We'll let you know. We need to firm up something anyway... Perhaps I'll create a new thread in this Denver Forum and see who else we can shake out.
Perhaps there might be a pub involved!?!?;)
I'm going to start a new thread on this - I'll call it the Littleton Shoot to see if we can't garner up a bit more interest.
This is my opinion only and I don't intend to badmouth this group. As a fan of analog, I'm sharing my observations with you all. Since this shows up on the first page of Google, I figured I'd better state that fact. If you are 100% digital and are a big fan of computer manipulation, you will get a lot more out of this group than I did (for the record, I am very experience in Photoshop and digital graphics design - it's a big part of my career).
* On day 1, new members were asked to introduce themselves. I became an instant outcast by stating I was a primarily B&W film shooter with a wet darkroom. Folks actually avoided talking to me... and, as those on here who know me can attest (I would hope), I am a very friendly and open person. I did not present myself as a film snob at all - I'm not, in fact, I do both film and digital and I stated this fact.
* A month didn't seem to go by when somebody wasn't complaining about how horrid it was during the film era. The key message - digital is the best thing ever to happen to photography. Yes, film is "harder" I guess, but it is not horrid.
* They won't bring in pros anymore to give talks/slideshows/presentations, but will instead focus on providing digital seminars (primarily Photoshop, Lightroom, and Silver Efex - or whatever software program or plug-in is hot that week).
* Finally, the format of the competitions. It is a silent affair, where the judge speaks only and after judging, most folks grab their stuff and leave. There is very, very little discussion on the good and bad points of the photographs and therefore, very little growth for me as a photographer, which was my primary goal.
Overall, it wasn't a wasted membership. I did come out with a heap of darkroom gear (for free) on two separate occasions. However, I came out very depressed that I couldn't find any kinship in a hobby that I love with this group. Be it digital or analog, there is still a lot of common ground. There may have been other factors at work, but I definitely did not feel welcomed nor did I gain anything photographically or personally.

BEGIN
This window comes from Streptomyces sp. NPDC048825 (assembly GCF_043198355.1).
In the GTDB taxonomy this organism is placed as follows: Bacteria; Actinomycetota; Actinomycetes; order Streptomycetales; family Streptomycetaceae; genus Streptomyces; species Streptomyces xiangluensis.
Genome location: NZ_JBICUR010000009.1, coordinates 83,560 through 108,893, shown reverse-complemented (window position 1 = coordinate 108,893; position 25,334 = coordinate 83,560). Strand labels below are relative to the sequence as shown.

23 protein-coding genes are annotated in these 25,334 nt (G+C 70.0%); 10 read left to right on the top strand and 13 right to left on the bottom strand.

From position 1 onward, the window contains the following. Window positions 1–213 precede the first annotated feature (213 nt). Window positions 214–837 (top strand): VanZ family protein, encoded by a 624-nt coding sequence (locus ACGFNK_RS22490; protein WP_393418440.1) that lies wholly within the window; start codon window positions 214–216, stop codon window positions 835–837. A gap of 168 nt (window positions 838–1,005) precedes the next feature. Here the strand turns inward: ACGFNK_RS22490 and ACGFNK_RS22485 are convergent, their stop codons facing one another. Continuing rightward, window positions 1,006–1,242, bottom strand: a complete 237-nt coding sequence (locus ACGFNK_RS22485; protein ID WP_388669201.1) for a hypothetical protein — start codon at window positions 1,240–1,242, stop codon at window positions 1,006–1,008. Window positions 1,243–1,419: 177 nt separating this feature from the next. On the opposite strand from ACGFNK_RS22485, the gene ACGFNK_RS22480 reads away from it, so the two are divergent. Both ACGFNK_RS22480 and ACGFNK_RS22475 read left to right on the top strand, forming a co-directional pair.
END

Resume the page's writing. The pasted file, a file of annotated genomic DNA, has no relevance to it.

Very odd that a photography/camera club would care what technology you use to produce a photograph. I'm not even sure what "gone 100% digital" could mean. You guys show up with prints, right? Not CD-ROMs or CF cards. Very, very odd. I'll vouch for your friendliness, so it can't be that.
My only theory as to your being "shunned" is that many in the club probably started photography after the digital revolution. Perhaps film makes members feel a bit uneasy because they perceive it as something on which they can't hold up their end of the conversation. And, whether you're friendly or not, maybe they expect you to think you're a little "above" them, and that makes them uneasy. Heck, they might feel the same if I showed up with my M8 and a prime lens, rather than a DSLR+zoom. At the other end of the scale, I wonder how they treat people that show up with a 6mp Canon Elph?
OK, enough pop psychology. I guess they should change their name to the EDCC.
Just struck me: Of course, if we wanted to have real fun, several of us could show up to a meeting with film cameras. Then you wouldn't be outnumbered :).
I agree with you Mike. They do have a digital entry class, which are emailed and projected, but the other two judging classes are color print and monochrome print.
I'm not sure what their reason is... the club has been around for over 50 years, and most (99% of the club are near retirement age or beyone) have been around during the 100% analog era. So, many were film photogs (I mean, artists!) in their past. It seems to be more of a digital snobbery, where they think using FILM is a step back, and THEY are superior. That is my impression anyway.